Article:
A new exhibition at the Stanley and Audrey Burton Gallery in Leeds focuses on the illustrator’s art. Yvette Huddleston reports.
The art of illustration is a very special skill – distilling an idea or an author’s words into a single image requires a particular kind of imagination – and a new exhibition at the Stanley and Audrey Burton Gallery at the University of Leeds celebrates that skill.
Nostalgia and Progress: Illustration after the Second World War, which opened last week, showcases the work of major post-war British illustrators, such as Edward Bawden and Edward Ardizzone, as well as featuring pieces by contemporary illustrators inspired by the era.
“This is the third illustration show in a series we have done over the past few years,” explains curator Layla Bloom. “In 2010 we did one about illustration from the 1890s and we were amazed at how popular it was, then two years ago we did another looking at the period between the wars.”
The period after the Second World War was a very fertile one for illustration in terms of technological advancement in the printing process – despite the strictures of rationing – while stylistically it expressed a desire to romanticise the time before the war.
Edward Bawden certainly looked to the past for inspiration – his work combined wistful nostalgia with a forward-looking approach and consequently became very popular as a result, influencing generations of illustrators.
In the exhibition there are some of his well known images including the linocut An Old Crab and a Young as well as a menu card he designed for the Queen’s Hotel in Leeds in 1954 and some of his sketchbooks.
“Edward Ardizzone drew scenes of humdrum everyday life, there is a real humanity in his work,” says Bloom. “After the war you see that in general – the artists look to people’s humanity.” His pen, ink and watercolour Windy Day is a wonderful example of this depicting a street scene of a blustery day, with a lovely touch of humour in it as a mother finishes knitting her daughter’s scarf, which is around the little girl’s neck, as she takes her to school. There is a light-hearted feel to Ardizzone’s illustrations, but others of his contemporaries, such as Charles Keeping and Ronald Searle, who are both also featured in the exhibition, approached their art in a different way.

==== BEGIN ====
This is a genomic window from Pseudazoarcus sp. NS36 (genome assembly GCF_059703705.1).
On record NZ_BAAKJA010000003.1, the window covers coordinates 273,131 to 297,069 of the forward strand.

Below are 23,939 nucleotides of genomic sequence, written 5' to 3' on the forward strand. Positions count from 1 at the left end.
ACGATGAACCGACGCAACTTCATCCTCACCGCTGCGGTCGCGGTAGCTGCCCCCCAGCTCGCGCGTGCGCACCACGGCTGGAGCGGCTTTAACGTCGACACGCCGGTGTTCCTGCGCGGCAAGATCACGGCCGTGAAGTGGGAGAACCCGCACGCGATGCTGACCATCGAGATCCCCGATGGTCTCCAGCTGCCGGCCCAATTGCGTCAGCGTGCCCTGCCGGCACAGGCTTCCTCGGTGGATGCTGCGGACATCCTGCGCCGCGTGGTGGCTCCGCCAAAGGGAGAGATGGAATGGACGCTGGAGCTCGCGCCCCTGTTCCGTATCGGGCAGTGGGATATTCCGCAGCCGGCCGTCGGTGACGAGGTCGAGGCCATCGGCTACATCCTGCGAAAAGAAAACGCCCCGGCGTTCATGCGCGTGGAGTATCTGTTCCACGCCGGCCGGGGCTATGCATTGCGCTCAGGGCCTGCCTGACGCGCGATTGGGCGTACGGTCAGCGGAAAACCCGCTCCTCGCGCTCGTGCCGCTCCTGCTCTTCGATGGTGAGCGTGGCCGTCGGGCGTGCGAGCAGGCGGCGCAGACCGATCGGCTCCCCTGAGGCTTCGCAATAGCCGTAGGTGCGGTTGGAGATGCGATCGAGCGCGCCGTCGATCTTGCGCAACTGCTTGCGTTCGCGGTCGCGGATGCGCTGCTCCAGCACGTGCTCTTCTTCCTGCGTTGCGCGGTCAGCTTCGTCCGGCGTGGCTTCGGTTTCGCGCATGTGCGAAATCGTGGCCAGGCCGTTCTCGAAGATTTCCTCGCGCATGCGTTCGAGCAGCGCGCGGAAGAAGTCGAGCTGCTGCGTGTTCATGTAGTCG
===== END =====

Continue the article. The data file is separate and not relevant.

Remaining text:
“Their experience of the war definitely changed these artists,” says Bloom. “Some of them wanted to forget about the war and that shows in their work, for others there is an undercurrent of unease and anger. Keeping had an uncomfortable experience and you can see that in his work – it is very dark, angry and expressionistic. Searle is similar in that you can see an angrier style in his work after the war.”
The work of the several contemporary illustrators in the show reveals the influence of the post-war era. York-based artists Mark Hearld and Emily Sutton’s illustrations have an appealing home-made quality that definitely harks back to the time of “make do and mend” and has a great deal of resonance in our current era of austerity. “I think for them it’s a reaction to those too clean and too smooth-looking digital designs,” says Bloom. “They are interested in the textures you get when you make things by hand.” Much of the work of the other contemporary artists reflects this approach, using traditional processes, and the revived interest in handicrafts.
“Despite the changes in the publishing industry and the availability of e-books, people are still willing to pay for nice printed books,” says Bloom. “People value books as objects – they like things that are handcrafted and well made.”
• Nostalgia and Progress is at the Stanley and Audrey Burton Gallery until February 28. www.library.leeds.ac.uk/art-gallery